On the eve of the Republican convention, I headed to downtown Cleveland to pick up PJ Media’s media credentials from a makeshift office in the basement of the Halle Building on Euclid Avenue. Not surprisingly, signs of heavy security were everywhere. On the drive in down I-77, police cars were stationed every mile or two, with snowplows lined up in some areas, presumably to be able to pull out and block the highway at a moment’s notice.
The scene in downtown was surreal. We drove in through the Playhouse Square area, which is the theater district. It’s trendy and generally bustling with people, boasting the world’s largest outdoor chandelier. But on this day, 24 hours before the Republican convention was set to begin, the streets were also swarming with police officers. It was like some festive version of a future-world police state. Everyone seemed to be happily going about their business — taking selfies, checking out shops, enjoying the gorgeous Ohio weather — all while packs of cops roamed the streets in their midst.
Just a few short hours after a police shooting in Baton Rouge, where three police officers were killed in an ambush and several others were injured, it was obvious that cops were a little edgy as they walked the streets in groups of four or five. As I passed one group, I overheard them talking in hushed tones, saying things like “if anything happens…”
I walked down Euclid Avenue with a group of five cops and crossed the street with them, and as we got to the other side, my heart caught in my throat. What am I doing? These guys are targets and here I am right in the line of fire! For the first time in my life I was afraid to be in the vicinity of the police. Alway before I’d viewed them as a source of protection, someone to run to in an emergency, or to call if I felt threatened. Now, I felt like it wasn’t safe to be on the same city block with them. My next thought was, Dear God, how terrified must they be? And their wives and kids?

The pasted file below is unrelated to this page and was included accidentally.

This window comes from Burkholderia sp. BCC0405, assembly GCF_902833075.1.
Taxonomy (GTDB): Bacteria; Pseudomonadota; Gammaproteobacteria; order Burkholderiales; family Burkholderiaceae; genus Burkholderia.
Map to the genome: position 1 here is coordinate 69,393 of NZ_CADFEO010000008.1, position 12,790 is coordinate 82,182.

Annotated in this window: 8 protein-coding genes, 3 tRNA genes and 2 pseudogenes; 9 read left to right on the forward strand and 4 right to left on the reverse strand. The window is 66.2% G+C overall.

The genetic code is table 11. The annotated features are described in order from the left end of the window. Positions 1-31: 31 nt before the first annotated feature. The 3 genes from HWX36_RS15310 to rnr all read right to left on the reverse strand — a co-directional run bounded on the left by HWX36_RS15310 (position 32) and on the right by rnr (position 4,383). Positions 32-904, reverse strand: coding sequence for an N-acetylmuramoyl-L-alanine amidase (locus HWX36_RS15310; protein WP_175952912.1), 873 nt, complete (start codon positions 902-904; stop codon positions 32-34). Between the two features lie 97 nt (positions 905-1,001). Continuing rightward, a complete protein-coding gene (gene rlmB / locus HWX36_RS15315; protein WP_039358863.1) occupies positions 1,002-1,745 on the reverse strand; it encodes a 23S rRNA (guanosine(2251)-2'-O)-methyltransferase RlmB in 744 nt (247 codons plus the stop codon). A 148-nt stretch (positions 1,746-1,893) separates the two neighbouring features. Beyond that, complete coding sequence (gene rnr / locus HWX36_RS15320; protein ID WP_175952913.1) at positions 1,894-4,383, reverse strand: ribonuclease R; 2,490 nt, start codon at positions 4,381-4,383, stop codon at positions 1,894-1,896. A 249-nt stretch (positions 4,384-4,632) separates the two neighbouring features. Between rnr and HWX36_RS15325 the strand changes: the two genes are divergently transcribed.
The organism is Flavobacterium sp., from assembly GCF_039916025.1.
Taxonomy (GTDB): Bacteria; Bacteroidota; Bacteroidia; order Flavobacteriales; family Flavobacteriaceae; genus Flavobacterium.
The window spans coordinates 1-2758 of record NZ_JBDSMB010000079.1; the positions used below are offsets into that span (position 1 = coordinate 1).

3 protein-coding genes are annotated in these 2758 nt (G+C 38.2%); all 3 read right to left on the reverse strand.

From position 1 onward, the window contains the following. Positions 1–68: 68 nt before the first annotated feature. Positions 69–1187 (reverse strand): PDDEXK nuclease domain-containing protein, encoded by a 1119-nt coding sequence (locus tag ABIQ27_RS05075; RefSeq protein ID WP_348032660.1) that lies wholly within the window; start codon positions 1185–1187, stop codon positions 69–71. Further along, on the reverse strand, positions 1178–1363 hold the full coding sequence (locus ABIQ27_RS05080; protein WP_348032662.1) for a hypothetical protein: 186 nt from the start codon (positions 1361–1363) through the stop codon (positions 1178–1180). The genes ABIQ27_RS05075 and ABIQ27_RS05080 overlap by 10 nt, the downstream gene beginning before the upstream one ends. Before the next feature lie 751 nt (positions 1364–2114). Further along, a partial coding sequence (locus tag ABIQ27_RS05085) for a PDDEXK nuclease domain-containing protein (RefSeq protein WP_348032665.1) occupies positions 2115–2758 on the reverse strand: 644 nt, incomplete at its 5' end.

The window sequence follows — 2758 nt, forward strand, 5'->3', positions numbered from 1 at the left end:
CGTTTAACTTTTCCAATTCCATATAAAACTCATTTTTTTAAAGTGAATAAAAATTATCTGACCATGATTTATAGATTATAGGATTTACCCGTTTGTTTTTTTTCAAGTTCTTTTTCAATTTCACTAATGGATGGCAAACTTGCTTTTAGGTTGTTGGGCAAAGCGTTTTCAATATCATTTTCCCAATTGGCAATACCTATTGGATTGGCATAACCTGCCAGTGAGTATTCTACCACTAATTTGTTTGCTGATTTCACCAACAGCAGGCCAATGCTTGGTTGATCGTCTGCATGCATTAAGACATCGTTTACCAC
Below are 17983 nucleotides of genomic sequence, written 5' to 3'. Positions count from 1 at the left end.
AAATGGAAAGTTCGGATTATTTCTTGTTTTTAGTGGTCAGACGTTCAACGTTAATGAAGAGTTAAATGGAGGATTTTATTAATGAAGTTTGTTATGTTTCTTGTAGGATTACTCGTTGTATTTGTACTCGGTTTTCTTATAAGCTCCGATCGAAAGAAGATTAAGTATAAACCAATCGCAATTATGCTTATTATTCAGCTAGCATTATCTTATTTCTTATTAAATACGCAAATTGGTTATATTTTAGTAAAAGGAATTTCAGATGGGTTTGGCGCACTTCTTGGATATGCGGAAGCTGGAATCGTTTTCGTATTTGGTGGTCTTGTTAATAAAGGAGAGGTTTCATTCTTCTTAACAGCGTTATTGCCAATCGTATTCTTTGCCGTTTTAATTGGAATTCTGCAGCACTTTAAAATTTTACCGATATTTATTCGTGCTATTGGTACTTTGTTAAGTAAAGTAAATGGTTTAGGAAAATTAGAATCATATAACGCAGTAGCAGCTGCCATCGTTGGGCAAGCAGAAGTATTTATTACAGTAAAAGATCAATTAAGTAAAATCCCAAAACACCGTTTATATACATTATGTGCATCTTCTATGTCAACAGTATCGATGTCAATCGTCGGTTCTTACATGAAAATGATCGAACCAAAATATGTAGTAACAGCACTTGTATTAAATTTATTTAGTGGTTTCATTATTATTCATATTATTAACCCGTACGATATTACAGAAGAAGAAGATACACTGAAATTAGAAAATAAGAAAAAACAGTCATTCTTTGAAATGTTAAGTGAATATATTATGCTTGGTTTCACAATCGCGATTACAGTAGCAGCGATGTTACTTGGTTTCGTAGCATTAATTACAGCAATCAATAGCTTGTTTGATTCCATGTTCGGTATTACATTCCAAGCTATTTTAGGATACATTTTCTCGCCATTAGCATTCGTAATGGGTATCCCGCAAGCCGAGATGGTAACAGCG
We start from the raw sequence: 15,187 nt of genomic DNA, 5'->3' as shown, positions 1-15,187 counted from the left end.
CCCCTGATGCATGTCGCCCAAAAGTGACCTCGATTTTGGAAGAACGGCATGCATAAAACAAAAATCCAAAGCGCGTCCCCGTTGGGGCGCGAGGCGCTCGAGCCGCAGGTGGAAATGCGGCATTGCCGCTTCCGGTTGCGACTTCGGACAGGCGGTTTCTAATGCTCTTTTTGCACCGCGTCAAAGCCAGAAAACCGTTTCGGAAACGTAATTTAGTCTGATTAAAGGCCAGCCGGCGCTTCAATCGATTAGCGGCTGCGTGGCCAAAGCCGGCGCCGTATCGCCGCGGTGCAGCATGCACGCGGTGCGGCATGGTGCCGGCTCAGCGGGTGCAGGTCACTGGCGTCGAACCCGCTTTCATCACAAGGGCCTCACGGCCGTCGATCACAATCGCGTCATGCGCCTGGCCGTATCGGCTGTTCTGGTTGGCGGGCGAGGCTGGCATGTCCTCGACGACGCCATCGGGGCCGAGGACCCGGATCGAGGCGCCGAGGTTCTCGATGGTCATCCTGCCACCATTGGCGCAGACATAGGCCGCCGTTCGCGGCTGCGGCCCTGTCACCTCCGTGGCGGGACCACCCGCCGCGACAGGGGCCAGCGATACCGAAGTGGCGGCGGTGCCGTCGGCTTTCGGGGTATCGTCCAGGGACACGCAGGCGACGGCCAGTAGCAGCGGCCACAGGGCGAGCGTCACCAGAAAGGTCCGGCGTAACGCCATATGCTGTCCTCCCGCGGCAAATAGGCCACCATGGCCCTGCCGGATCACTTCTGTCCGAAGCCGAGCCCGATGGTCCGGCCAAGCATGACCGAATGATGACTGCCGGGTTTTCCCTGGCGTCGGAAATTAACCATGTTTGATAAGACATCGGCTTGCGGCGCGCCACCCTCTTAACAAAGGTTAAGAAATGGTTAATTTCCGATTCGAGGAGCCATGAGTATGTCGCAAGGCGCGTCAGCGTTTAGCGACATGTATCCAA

This war on cops has got to stop. If the rule of law continues to break down and we continue to treat the police like they’re the enemy, we won’t have cops anymore. These are brave men and women who have sworn to uphold the law and to protect us, but if we continue to tie their hands and then put them out on the streets and let thugs shoot them like fish in a barrel, they’re going to find other employment. Who could blame them?
But then what?